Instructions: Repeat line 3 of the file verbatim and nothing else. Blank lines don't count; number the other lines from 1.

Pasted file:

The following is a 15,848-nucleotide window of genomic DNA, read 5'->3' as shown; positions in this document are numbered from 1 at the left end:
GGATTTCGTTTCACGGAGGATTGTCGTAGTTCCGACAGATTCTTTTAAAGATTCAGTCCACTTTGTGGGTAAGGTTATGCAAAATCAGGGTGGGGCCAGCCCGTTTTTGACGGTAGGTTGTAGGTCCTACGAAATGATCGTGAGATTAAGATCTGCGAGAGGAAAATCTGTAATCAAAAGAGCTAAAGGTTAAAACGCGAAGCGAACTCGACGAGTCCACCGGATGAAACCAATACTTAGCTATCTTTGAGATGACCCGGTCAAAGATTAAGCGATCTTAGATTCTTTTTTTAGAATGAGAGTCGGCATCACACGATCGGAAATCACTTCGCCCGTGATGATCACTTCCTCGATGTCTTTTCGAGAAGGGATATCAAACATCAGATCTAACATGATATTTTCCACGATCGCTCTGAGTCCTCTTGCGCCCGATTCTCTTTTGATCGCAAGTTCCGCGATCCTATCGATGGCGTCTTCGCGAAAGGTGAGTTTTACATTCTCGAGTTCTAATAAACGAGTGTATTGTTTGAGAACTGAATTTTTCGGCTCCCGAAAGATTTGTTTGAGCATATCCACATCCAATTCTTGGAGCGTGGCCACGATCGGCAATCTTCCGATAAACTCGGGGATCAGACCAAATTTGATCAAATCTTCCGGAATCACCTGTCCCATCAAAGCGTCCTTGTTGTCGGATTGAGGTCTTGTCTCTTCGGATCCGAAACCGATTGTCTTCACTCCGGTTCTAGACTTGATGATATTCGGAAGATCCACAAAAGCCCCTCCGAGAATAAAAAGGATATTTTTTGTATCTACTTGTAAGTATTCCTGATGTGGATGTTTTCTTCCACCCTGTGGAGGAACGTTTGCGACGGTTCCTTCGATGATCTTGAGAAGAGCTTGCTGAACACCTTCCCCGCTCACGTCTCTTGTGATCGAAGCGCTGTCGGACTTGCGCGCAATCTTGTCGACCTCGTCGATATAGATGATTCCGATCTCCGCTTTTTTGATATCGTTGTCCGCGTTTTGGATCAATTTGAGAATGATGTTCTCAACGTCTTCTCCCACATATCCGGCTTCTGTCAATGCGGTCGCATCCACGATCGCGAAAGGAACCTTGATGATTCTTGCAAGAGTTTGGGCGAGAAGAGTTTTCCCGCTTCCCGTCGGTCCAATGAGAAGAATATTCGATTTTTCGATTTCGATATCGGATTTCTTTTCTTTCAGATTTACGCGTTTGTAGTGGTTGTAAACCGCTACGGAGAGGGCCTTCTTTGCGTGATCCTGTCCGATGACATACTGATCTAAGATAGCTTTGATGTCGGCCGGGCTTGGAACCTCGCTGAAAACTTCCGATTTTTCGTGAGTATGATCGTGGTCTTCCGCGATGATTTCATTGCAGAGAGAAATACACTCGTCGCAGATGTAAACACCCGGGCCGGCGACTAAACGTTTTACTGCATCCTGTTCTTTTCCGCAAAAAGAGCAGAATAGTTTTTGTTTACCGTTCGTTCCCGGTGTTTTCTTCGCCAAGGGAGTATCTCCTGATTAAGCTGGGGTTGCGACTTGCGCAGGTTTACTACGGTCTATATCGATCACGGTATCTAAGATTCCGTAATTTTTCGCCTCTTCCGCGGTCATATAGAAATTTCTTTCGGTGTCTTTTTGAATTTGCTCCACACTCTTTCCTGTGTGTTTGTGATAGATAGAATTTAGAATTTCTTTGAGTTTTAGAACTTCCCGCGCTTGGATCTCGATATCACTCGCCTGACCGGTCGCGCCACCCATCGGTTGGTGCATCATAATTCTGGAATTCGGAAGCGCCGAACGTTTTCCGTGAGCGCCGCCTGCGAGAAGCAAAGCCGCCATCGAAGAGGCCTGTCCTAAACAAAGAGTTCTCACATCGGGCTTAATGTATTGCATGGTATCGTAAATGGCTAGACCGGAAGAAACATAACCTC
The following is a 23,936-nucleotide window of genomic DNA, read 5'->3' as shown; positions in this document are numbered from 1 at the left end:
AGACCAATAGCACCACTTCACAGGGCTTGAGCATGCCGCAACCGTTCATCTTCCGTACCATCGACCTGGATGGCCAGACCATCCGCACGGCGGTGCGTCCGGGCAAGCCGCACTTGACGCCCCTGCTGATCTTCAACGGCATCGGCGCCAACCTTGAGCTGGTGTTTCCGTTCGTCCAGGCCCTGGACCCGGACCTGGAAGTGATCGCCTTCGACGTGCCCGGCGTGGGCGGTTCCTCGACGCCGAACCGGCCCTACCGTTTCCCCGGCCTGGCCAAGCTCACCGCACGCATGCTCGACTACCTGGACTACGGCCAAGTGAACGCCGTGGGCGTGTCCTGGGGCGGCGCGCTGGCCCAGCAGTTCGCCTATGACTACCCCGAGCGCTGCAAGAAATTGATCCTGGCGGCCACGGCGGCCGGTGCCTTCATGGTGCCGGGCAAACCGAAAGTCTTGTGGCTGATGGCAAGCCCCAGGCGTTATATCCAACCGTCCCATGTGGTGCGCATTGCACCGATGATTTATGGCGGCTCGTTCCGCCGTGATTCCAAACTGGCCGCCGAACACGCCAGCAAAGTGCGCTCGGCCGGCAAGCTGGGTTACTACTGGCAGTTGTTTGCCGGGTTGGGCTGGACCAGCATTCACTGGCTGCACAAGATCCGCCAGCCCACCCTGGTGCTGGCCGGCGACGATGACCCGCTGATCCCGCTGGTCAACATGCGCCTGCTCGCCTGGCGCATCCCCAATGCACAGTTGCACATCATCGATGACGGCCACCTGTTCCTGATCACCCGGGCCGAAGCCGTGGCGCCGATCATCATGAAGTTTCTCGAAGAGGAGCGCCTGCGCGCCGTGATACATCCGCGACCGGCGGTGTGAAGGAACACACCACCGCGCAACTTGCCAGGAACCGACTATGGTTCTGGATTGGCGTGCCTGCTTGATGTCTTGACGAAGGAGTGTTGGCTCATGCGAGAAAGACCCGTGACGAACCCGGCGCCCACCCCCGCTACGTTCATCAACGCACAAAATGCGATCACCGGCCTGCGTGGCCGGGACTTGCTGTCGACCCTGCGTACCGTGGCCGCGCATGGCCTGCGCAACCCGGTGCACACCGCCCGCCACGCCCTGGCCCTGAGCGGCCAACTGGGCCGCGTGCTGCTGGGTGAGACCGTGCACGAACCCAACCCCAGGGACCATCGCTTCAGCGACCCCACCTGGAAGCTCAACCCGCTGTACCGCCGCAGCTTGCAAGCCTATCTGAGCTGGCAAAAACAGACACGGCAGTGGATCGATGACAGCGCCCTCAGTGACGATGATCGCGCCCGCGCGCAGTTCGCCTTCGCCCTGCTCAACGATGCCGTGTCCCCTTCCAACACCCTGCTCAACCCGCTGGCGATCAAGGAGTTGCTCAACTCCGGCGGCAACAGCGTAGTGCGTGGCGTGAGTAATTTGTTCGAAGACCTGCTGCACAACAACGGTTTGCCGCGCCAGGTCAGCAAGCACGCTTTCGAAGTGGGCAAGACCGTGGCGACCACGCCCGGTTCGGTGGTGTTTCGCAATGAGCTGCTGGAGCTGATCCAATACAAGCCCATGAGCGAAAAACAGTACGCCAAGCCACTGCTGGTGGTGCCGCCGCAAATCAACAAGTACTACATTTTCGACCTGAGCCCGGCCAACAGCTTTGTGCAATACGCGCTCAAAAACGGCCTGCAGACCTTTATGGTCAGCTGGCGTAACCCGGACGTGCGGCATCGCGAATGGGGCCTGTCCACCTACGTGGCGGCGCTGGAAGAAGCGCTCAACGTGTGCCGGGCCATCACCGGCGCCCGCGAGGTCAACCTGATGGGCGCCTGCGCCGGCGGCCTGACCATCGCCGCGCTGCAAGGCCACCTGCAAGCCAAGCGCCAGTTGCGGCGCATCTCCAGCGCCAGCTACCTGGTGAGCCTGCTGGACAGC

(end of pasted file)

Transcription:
The following is a 23,936-nucleotide window of genomic DNA, read 5'->3' as shown; positions in this document are numbered from 1 at the left end: